(World War II)


The Asiatic-Pacific Campaign Medal was established by Executive Order 9265 signed by President Franklin D. Roosevelt on November 6, 1942, and implemented by War Department Bulletin 56 (1942) and Navy Department General Orders Number 253 (1942).


The Asiatic-Pacific Campaign Medal was awarded for qualifying service between December 7, 1941, and March 2, 1946.


The Asiatic-Pacific Campaign Medal was awarded for for qualifying service within the Asiatic-Pacific Theater of Operations between December 7, 1941, and March 2, 1946, under any of the following conditions:

  • On permanent assignment within the Asiatic-Pacific Theater; or,

  • For service in a passenger status or on temporary duty for 30 consecutive days or 60 non-consecutive days; or,

  • For service in active combat in the Asiatic-Pacific Theater of Operations against the enemy and awarded a combat decoration or furnished a certificate by the commanding general of a corps, higher unit, or independent force that the individual actually participated in combat.

The Asiatic-Pacific Campaign Medal was worn after the American Campaign Medal and before the European-African-Middle Eastern Campaign Medal.


  • Bronze service stars:Bronze service stars were awarded by all services for participation in designated campaigns.

  • Bronze arrowhead:A bronze arrowhead device was awarded for participation in designated Army amphibious and airborne combat assaults (Note: only one bronze arrowhead could be worn on the ribbon).

The obverse of the Asiatic-Pacific Campaign Medal was designed by Thomas Hudson Jones (1892-1969). The reverse was designed by Adolph A. Weinman (1870-1952).


The first recipient of the Asiatic-Pacific Campaign Medal was General Douglas MacArthur, who was presented his medal on December 17, 1947.



In the center of a bronze medallion one and a quarter inches in diameter, the medal depicts a tropical landing scene with a battleship, aircraft carrier, submarine and aircraft in the background with landing troops and palm trees in the foreground. Above this scene, and following the contour of the medal, are the words ASIATIC-PACIFIC CAMPAIGN.

The invasion scene represents the numerous island operations of the war in the Pacific. The figures represent the Army (soldiers) and Marine Corps (Marines) while the ships in the background represent the Navy and the aircraft represent the Army Air Corps.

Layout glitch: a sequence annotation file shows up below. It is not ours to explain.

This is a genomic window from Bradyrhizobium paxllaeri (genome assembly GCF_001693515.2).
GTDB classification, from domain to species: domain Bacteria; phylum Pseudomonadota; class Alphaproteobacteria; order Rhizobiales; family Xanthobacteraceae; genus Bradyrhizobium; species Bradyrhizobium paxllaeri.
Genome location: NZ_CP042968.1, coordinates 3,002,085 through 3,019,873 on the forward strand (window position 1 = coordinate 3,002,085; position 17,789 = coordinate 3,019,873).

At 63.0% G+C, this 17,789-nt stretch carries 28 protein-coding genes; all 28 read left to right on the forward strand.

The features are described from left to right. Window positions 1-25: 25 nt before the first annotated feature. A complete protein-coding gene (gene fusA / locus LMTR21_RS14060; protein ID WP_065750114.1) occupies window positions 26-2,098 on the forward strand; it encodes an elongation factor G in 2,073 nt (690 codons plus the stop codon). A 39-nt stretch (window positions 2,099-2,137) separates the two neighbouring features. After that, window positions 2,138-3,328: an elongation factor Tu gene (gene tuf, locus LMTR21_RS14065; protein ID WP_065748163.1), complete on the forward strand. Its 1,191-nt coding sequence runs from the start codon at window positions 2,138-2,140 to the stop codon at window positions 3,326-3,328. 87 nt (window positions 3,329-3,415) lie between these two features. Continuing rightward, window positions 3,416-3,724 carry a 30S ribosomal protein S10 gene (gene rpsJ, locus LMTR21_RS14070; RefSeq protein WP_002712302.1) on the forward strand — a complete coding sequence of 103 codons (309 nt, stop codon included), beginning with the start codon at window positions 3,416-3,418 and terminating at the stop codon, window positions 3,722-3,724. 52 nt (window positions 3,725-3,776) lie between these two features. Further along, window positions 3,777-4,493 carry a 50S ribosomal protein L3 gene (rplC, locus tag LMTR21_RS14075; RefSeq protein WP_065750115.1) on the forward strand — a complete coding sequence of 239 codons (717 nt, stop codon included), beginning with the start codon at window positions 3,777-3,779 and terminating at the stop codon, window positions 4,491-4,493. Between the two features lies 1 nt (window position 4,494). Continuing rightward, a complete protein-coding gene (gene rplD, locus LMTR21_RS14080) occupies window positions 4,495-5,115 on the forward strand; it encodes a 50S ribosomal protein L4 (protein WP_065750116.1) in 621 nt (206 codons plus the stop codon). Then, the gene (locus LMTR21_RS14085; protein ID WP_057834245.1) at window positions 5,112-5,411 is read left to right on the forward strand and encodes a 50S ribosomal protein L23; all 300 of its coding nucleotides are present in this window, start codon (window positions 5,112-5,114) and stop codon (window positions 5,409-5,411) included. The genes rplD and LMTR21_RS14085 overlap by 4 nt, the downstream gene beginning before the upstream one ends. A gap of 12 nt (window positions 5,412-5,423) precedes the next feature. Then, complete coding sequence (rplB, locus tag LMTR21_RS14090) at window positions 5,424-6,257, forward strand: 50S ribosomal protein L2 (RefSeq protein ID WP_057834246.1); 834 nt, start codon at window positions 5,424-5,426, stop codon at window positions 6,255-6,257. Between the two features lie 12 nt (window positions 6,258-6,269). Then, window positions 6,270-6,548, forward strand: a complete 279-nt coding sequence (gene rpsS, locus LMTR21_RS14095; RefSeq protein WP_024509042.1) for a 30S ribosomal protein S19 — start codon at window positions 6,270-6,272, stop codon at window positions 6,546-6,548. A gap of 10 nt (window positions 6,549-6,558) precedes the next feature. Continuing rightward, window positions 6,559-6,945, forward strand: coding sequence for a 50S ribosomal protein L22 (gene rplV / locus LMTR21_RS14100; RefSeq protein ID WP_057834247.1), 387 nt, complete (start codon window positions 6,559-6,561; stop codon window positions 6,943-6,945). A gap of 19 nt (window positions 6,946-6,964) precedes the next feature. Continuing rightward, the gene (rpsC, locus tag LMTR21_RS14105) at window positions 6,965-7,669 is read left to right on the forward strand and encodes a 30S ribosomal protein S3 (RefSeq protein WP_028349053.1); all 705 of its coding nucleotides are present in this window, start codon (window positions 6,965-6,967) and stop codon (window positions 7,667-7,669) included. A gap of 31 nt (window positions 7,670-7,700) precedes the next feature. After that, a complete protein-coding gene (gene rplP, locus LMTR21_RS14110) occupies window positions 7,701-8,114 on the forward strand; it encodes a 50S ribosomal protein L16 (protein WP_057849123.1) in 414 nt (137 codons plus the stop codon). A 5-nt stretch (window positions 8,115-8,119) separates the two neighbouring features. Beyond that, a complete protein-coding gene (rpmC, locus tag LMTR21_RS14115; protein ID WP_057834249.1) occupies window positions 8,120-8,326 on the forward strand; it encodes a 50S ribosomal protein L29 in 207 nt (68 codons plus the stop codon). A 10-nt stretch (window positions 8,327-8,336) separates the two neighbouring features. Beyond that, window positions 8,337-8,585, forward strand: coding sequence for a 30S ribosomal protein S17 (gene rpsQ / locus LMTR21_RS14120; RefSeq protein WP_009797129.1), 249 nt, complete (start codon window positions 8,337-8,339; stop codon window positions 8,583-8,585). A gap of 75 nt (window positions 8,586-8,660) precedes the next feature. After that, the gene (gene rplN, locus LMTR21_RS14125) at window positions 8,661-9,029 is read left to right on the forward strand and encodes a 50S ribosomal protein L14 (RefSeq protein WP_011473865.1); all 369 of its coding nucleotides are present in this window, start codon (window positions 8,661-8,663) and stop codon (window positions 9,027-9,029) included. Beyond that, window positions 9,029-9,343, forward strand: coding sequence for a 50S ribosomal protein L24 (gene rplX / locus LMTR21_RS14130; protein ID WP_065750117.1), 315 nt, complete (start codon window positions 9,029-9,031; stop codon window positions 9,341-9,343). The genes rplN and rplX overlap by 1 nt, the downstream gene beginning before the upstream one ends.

In the center of a bronze medallion one and a quarter inches in diameter, an American bald eagle is shown alight on a rock. To the eagle's left, the dates 1941-1945 (in two lines); to the eagle's right, the words UNITED STATES OF AMERICA (in three lines).

The bald eagle is the national symbol and thereby represents the American people. It is perched on a solid rock which represents the firmness of resolve and strength of America in prosecuting the war, as indicated by the dates.


The ribbon to the Asiatic-Pacific Campaign medal consists of a yellow background bisected by blue, white and red pinstripes. Inside the outer edges of the ribbon there is another set of somewhat wider pinstripes, these being white, red, and white. The Secretary of War directed that ribbons for the area campaign medals were to employ Separate colors to denote the theaters they represented. The theater color was to predominate in each ribbon and the common relationship among all of them was to be achieved by using colored stripes put in the same place on each of the ribbons.

The predominant yellow in the background represents the sands of the islands in the Pacific, where many of the major engagements were fought; the blue, white and red pinstripes in the center are taken from the American Defense Service Medal and represent the national colors. The white-red-white stripes inside each edge of the ribbon are the colors of the empire of Japan and represent the enemy in the Pacific during the Second World War.

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